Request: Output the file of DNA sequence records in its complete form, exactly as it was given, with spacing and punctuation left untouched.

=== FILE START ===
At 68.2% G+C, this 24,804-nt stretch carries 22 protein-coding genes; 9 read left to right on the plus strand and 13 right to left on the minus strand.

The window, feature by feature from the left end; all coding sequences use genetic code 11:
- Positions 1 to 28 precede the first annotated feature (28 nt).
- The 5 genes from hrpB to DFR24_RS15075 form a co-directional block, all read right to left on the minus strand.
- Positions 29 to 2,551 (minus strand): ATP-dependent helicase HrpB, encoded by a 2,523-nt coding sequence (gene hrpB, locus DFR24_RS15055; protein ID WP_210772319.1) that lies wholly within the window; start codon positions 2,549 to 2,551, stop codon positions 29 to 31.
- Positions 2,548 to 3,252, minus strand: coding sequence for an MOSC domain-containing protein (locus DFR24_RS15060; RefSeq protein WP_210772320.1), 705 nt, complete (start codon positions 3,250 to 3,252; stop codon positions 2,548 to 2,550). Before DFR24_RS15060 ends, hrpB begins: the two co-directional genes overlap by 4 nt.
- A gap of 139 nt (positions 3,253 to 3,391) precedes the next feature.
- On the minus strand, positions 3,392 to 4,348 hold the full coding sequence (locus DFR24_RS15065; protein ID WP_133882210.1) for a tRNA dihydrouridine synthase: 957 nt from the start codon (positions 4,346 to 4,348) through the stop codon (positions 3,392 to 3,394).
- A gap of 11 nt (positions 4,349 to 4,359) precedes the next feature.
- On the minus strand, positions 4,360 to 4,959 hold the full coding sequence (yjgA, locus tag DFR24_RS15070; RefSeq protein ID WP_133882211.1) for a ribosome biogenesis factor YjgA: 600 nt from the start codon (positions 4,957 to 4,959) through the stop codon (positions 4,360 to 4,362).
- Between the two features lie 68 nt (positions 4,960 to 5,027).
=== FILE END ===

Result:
At 68.2% G+C, this 24,804-nt stretch carries 22 protein-coding genes; 9 read left to right on the plus strand and 13 right to left on the minus strand.

The window, feature by feature from the left end; all coding sequences use genetic code 11:
- Positions 1 to 28 precede the first annotated feature (28 nt).
- The 5 genes from hrpB to DFR24_RS15075 form a co-directional block, all read right to left on the minus strand.
- Positions 29 to 2,551 (minus strand): ATP-dependent helicase HrpB, encoded by a 2,523-nt coding sequence (gene hrpB, locus DFR24_RS15055; protein ID WP_210772319.1) that lies wholly within the window; start codon positions 2,549 to 2,551, stop codon positions 29 to 31.
- Positions 2,548 to 3,252, minus strand: coding sequence for an MOSC domain-containing protein (locus DFR24_RS15060; RefSeq protein WP_210772320.1), 705 nt, complete (start codon positions 3,250 to 3,252; stop codon positions 2,548 to 2,550). Before DFR24_RS15060 ends, hrpB begins: the two co-directional genes overlap by 4 nt.
- A gap of 139 nt (positions 3,253 to 3,391) precedes the next feature.
- On the minus strand, positions 3,392 to 4,348 hold the full coding sequence (locus DFR24_RS15065; protein ID WP_133882210.1) for a tRNA dihydrouridine synthase: 957 nt from the start codon (positions 4,346 to 4,348) through the stop codon (positions 3,392 to 3,394).
- A gap of 11 nt (positions 4,349 to 4,359) precedes the next feature.
- On the minus strand, positions 4,360 to 4,959 hold the full coding sequence (yjgA, locus tag DFR24_RS15070; RefSeq protein ID WP_133882211.1) for a ribosome biogenesis factor YjgA: 600 nt from the start codon (positions 4,957 to 4,959) through the stop codon (positions 4,360 to 4,362).
- Between the two features lie 68 nt (positions 4,960 to 5,027).